Love Changed Their Plans

Entrepreneur Kia Levey-Burden was adamant that she would never be a mom, especially a single one. State Sen. Gary Winfield always wanted to be a dad but never thought it would happen after a first marriage failed.

Before a gathering Monday night in Newhallville, Levey-Burden and Winfield told the stories of how love and faith brought each of them the unexpected adventure of parenthood.

They did so as part of Storytellers New Haven, a monthly series that invites people from the community to tell a story about their lives to their fellow community members. Monday’s event at ConnCAT was the third since the inception of the venture created by husband-and-wife team Karen DuBois-Walton and Kevin Walton. (Read here about the November event.)

DuBois-Walton said Storytellers New Haven is an outgrowth of the community conversations that were held around the city after the last presidential election and the Waltons’ affiliation with the Graustein Community Leadership Program. Like those conversations, the series is designed to bring a diverse group of people from all over the city together to learn more deeply about their neighbors.

“This is our offering to the New Haven community as a way of coming together,” she said. “There are 130,000 residents in the city and there are that many plus stories.”

A Reluctant Love Story

Levey-Burden, a native New Havener and founder of a consulting company called Launch, told the crowd of nearly 50 people Monday that she had a lot of plans for herself at an early age particularly around love. But being a mother was not among those early imaginings.

“I knew I wanted to be a wife,” she said. “I knew we would have the kind of wonderful relationship that writers write about and storytellers talk about. But I knew that I never wanted to have children, even as a teenager.”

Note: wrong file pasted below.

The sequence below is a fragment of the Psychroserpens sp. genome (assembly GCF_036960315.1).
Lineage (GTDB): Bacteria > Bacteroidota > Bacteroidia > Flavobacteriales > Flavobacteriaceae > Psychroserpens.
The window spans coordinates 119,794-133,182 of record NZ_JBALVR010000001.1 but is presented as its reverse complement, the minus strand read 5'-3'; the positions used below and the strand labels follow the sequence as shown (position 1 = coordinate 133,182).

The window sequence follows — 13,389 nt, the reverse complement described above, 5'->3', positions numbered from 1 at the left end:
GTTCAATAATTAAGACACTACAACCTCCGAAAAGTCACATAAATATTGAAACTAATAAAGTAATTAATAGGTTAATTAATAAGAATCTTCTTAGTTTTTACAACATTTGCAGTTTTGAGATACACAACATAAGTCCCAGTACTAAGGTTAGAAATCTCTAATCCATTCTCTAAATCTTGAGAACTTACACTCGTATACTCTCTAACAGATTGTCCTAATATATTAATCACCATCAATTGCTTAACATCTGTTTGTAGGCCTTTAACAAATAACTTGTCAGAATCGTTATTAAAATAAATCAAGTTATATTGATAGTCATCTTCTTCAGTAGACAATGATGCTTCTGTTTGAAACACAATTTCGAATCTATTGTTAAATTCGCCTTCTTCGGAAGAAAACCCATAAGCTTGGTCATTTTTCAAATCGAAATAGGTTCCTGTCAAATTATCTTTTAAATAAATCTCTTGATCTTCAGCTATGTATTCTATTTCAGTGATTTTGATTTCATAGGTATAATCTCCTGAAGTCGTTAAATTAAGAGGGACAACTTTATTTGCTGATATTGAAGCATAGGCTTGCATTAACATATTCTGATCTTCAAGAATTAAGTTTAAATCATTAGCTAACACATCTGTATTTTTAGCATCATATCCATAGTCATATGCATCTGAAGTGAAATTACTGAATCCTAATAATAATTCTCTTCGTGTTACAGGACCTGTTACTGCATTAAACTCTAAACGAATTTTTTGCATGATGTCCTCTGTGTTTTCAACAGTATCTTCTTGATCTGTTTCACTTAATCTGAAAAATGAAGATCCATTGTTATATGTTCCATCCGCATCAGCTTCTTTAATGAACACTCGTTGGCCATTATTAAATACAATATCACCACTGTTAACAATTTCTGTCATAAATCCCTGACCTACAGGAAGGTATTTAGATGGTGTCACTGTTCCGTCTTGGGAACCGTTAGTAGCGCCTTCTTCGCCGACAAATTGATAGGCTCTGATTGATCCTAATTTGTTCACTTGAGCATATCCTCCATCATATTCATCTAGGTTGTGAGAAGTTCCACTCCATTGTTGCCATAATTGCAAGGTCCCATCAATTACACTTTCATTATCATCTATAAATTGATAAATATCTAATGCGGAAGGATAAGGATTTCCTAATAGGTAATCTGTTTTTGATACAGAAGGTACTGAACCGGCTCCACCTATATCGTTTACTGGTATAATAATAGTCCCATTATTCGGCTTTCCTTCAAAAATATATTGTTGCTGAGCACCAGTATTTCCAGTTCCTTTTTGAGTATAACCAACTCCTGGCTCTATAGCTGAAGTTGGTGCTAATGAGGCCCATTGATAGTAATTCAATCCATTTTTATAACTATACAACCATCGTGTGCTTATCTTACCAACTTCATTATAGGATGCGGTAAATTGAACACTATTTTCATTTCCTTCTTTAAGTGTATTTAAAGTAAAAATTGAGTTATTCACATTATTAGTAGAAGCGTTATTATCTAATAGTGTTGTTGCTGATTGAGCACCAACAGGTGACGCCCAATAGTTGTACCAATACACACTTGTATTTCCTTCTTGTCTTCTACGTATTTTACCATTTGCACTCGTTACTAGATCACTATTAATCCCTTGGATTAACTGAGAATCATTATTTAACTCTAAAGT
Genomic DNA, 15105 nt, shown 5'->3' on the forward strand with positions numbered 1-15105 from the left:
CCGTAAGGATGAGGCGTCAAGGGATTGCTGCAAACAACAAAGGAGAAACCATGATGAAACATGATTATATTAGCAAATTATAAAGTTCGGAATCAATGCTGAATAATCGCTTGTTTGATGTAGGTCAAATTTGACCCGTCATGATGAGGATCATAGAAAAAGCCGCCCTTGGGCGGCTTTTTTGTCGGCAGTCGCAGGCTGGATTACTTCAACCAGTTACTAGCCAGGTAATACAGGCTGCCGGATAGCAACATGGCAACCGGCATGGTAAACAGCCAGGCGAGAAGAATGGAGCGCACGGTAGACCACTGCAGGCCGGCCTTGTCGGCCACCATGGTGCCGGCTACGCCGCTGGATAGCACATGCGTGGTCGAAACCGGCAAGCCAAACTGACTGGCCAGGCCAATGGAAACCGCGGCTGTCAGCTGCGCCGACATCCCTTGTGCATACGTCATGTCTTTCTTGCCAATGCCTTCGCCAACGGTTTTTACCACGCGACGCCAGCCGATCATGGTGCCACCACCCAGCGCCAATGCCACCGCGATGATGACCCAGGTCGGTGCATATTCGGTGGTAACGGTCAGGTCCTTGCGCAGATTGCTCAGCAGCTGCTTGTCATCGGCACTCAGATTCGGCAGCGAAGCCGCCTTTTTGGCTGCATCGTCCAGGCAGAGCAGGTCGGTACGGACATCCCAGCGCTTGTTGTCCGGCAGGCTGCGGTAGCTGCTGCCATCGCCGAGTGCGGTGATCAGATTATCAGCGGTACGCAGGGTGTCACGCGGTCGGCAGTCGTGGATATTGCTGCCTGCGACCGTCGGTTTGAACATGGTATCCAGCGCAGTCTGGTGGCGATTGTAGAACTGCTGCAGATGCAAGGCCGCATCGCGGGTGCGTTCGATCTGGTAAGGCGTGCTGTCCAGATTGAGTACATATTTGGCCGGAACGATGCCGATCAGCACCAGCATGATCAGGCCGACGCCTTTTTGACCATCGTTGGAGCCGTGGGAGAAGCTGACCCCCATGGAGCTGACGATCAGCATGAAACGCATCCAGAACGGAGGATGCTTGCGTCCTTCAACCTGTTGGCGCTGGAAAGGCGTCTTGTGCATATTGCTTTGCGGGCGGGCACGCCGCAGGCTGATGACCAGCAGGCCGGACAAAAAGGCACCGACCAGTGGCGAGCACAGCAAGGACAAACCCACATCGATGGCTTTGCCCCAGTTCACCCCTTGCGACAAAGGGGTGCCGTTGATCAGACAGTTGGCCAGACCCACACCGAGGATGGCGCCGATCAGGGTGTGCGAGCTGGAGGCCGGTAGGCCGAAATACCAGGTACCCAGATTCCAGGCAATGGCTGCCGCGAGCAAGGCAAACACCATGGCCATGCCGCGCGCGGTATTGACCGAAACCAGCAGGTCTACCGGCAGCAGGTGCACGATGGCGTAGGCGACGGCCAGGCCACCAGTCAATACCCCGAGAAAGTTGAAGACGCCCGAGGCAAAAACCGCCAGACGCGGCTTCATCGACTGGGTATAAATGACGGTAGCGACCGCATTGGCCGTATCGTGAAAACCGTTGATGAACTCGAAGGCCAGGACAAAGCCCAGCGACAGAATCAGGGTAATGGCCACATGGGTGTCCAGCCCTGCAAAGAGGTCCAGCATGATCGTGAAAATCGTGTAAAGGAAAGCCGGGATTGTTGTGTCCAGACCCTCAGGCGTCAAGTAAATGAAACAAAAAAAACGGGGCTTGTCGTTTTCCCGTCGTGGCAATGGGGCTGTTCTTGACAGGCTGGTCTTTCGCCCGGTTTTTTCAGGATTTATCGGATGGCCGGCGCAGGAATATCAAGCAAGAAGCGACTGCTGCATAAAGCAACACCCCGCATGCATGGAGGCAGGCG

Though she loved children, after seeing her own mother through a tumultuous marriage and then widowed at age 30, Levey-Burden said she swore off motherhood.

“She had three children who were not the easiest to raise,” Levey-Burden recalled of her mother. “As I got older and reflected, I knew I loved her for what she did for us, I honored her but I did not want to be her. It just looked too hard.”

She swore it off again when she discovered herself pregnant at 19, during her sophomore year at college in North Carolina. Rather than stay with her boyfriend at the time and keep the baby, she came home to Connecticut. And she said for many years she never told her mother why she had decided not to return to school in that state.

When she did finally get married, she made sure to discuss her desire to not have children. As their friends also started to marry and eventually have children, her then-husband asked her to revisit the idea. Her mind hadn’t changed. But her fate would change about four years into the marriage.

“I knew before I took the test,” she said when she discovered she was pregnant. “I knew it. I cried for two days.”

They weren’t tears of joy, but she wasn’t willing to terminate the pregnancy. She went through the pregnancy “dutifully,” not particularly excited about the process of growing a baby she was certain she didn’t want.